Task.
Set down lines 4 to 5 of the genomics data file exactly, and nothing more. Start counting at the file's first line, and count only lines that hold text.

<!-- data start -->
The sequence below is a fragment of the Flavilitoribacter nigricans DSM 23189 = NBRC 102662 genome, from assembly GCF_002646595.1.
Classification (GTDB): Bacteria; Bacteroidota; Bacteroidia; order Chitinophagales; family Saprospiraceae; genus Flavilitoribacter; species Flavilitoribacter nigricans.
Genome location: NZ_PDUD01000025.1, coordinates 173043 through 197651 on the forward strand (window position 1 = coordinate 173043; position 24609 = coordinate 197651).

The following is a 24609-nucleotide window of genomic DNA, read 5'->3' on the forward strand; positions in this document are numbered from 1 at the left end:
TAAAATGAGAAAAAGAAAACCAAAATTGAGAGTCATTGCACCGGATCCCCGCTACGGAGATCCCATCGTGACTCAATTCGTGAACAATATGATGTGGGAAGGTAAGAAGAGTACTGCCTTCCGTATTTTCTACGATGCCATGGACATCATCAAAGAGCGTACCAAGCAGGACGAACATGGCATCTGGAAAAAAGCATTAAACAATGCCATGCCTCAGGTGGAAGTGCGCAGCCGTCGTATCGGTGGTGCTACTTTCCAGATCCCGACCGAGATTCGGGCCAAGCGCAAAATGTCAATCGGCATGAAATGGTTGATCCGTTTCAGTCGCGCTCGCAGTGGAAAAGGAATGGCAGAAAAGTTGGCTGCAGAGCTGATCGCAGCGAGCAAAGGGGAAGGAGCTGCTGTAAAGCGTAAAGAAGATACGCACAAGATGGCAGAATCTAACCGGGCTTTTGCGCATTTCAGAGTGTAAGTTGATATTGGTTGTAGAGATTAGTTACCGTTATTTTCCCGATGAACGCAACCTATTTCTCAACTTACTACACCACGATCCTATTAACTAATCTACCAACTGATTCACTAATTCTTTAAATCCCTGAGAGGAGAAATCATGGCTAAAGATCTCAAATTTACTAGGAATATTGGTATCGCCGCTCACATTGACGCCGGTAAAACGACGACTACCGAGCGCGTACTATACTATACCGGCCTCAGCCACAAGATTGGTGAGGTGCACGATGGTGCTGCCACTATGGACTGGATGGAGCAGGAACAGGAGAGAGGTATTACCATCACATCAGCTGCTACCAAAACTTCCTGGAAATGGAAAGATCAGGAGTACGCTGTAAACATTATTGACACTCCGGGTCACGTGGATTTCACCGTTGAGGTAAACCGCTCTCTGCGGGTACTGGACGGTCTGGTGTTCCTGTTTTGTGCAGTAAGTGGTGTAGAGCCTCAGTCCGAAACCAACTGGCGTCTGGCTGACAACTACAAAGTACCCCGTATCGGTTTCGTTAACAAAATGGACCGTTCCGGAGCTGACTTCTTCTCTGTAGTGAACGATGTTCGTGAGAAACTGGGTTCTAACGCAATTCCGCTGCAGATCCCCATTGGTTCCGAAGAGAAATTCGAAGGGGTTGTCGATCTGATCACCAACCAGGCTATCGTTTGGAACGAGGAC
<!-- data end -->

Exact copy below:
The following is a 24609-nucleotide window of genomic DNA, read 5'->3' on the forward strand; positions in this document are numbered from 1 at the left end:
TAAAATGAGAAAAAGAAAACCAAAATTGAGAGTCATTGCACCGGATCCCCGCTACGGAGATCCCATCGTGACTCAATTCGTGAACAATATGATGTGGGAAGGTAAGAAGAGTACTGCCTTCCGTATTTTCTACGATGCCATGGACATCATCAAAGAGCGTACCAAGCAGGACGAACATGGCATCTGGAAAAAAGCATTAAACAATGCCATGCCTCAGGTGGAAGTGCGCAGCCGTCGTATCGGTGGTGCTACTTTCCAGATCCCGACCGAGATTCGGGCCAAGCGCAAAATGTCAATCGGCATGAAATGGTTGATCCGTTTCAGTCGCGCTCGCAGTGGAAAAGGAATGGCAGAAAAGTTGGCTGCAGAGCTGATCGCAGCGAGCAAAGGGGAAGGAGCTGCTGTAAAGCGTAAAGAAGATACGCACAAGATGGCAGAATCTAACCGGGCTTTTGCGCATTTCAGAGTGTAAGTTGATATTGGTTGTAGAGATTAGTTACCGTTATTTTCCCGATGAACGCAACCTATTTCTCAACTTACTACACCACGATCCTATTAACTAATCTACCAACTGATTCACTAATTCTTTAAATCCCTGAGAGGAGAAATCATGGCTAAAGATCTCAAATTTACTAGGAATATTGGTATCGCCGCTCACATTGACGCCGGTAAAACGACGACTACCGAGCGCGTACTATACTATACCGGCCTCAGCCACAAGATTGGTGAGGTGCACGATGGTGCTGCCACTATGGACTGGATGGAGCAGGAACAGGAGAGAGGTATTACCATCACATCAGCTGCTACCAAAACTTCCTGGAAATGGAAAGATCAGGAGTACGCTGTAAACATTATTGACACTCCGGGTCACGTGGATTTCACCGTTGAGGTAAACCGCTCTCTGCGGGTACTGGACGGTCTGGTGTTCCTGTTTTGTGCAGTAAGTGGTGTAGAGCCTCAGTCCGAAACCAACTGGCGTCTGGCTGACAACTACAAAGTACCCCGTATCGGTTTCGTTAACAAAATGGACCGTTCCGGAGCTGACTTCTTCTCTGTAGTGAACGATGTTCGTGAGAAACTGGGTTCTAACGCAATTCCGCTGCAGATCCCCATTGGTTCCGAAGAGAAATTCGAAGGGGTTGTCGATCTGATCACCAACCAGGCTATCGTTTGGAACGAGGAC